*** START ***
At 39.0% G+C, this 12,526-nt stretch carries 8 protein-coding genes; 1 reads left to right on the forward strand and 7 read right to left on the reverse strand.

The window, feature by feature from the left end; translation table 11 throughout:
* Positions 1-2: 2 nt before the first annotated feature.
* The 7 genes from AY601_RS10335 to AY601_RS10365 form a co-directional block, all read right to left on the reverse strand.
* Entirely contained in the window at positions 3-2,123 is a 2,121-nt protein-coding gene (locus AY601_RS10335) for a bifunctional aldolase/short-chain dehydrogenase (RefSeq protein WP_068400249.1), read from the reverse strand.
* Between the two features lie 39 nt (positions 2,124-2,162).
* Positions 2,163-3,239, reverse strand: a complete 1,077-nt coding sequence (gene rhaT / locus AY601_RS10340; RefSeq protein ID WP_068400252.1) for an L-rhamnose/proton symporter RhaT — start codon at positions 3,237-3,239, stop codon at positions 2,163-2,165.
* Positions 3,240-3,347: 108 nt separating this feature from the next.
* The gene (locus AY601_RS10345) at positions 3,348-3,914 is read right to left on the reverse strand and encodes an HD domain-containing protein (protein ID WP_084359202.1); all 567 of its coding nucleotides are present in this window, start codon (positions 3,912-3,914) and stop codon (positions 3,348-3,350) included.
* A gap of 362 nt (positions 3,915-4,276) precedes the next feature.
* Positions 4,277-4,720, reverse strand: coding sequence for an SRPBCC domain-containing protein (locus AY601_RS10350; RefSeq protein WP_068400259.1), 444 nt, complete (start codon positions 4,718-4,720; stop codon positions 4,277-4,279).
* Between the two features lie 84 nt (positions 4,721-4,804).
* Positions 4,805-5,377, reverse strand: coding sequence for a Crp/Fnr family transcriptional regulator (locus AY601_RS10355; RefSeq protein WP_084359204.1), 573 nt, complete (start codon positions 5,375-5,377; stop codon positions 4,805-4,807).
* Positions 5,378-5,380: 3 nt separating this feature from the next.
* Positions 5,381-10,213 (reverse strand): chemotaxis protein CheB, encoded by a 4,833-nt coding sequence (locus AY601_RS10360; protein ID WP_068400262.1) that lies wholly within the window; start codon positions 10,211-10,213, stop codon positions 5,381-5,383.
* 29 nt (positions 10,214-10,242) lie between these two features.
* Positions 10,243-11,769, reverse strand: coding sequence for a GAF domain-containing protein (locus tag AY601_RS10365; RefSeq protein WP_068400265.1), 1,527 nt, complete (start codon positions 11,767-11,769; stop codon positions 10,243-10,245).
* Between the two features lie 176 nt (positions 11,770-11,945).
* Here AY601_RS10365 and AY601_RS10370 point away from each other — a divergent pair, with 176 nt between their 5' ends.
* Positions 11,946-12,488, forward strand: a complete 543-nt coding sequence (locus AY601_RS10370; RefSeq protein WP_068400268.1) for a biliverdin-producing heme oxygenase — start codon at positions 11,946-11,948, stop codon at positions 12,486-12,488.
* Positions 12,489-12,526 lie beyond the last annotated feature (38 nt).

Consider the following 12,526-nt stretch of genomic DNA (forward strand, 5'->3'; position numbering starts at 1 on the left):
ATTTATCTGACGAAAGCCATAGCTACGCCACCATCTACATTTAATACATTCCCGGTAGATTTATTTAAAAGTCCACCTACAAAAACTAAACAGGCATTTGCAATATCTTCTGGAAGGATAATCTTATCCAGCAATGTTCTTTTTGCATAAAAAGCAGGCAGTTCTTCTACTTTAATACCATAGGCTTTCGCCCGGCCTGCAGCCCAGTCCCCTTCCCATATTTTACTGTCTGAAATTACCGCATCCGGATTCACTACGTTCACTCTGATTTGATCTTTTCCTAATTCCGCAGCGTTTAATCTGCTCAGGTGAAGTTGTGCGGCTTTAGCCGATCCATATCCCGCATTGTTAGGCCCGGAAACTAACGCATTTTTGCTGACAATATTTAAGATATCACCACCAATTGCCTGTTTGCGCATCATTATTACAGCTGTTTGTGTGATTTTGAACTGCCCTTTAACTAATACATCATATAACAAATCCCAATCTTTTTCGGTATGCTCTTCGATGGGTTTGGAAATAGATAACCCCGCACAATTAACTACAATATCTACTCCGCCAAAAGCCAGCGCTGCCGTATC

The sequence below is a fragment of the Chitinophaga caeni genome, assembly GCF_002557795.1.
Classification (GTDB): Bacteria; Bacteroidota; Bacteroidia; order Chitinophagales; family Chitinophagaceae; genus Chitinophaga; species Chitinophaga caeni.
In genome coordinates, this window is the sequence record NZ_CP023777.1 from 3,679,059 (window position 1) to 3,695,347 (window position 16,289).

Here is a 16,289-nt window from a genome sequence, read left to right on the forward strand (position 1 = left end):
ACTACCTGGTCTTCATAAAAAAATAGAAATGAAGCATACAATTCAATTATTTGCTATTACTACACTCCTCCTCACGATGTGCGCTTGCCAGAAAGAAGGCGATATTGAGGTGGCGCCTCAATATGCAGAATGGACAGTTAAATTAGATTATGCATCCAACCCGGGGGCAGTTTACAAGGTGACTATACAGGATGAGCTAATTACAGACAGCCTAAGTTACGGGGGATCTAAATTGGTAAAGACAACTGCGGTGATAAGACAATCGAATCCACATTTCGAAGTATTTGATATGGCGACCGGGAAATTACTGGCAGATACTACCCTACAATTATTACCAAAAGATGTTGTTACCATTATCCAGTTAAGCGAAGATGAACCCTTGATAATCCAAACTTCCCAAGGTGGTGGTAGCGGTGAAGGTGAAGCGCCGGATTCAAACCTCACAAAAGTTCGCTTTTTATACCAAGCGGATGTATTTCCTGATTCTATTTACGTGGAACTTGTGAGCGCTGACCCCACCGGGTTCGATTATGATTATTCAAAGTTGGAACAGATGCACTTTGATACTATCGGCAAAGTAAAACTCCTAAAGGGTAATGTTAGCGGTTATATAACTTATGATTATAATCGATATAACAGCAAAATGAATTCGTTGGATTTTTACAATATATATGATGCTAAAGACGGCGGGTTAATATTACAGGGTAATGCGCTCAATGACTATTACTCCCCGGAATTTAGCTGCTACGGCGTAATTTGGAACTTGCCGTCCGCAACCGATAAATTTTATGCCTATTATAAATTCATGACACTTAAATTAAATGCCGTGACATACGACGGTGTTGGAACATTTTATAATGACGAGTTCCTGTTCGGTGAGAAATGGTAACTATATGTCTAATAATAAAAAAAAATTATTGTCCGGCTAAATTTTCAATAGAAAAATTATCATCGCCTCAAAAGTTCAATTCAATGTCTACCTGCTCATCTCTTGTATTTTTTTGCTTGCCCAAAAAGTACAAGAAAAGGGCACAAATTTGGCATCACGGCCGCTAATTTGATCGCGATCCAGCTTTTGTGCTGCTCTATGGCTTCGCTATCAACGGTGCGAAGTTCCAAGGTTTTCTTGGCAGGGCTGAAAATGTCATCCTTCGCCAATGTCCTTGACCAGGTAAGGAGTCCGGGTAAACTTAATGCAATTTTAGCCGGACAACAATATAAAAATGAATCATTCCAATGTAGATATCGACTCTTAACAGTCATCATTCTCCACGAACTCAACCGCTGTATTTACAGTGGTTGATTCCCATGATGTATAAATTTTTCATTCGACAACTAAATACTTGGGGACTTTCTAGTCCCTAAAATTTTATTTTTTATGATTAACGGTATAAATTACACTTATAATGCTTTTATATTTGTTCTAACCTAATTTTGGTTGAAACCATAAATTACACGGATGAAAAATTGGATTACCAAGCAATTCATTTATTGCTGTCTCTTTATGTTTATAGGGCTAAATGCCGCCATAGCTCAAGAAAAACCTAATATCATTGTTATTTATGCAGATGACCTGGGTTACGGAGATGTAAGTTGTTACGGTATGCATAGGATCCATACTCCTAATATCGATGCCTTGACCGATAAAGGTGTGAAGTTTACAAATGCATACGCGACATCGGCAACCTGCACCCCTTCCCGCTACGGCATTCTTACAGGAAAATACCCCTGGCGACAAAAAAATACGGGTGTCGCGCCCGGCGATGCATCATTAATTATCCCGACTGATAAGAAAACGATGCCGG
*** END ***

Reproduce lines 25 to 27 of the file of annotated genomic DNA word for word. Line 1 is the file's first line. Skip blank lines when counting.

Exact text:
Classification (GTDB): Bacteria; Bacteroidota; Bacteroidia; order Chitinophagales; family Chitinophagaceae; genus Chitinophaga; species Chitinophaga caeni.
In genome coordinates, this window is the sequence record NZ_CP023777.1 from 3,679,059 (window position 1) to 3,695,347 (window position 16,289).

Here is a 16,289-nt window from a genome sequence, read left to right on the forward strand (position 1 = left end):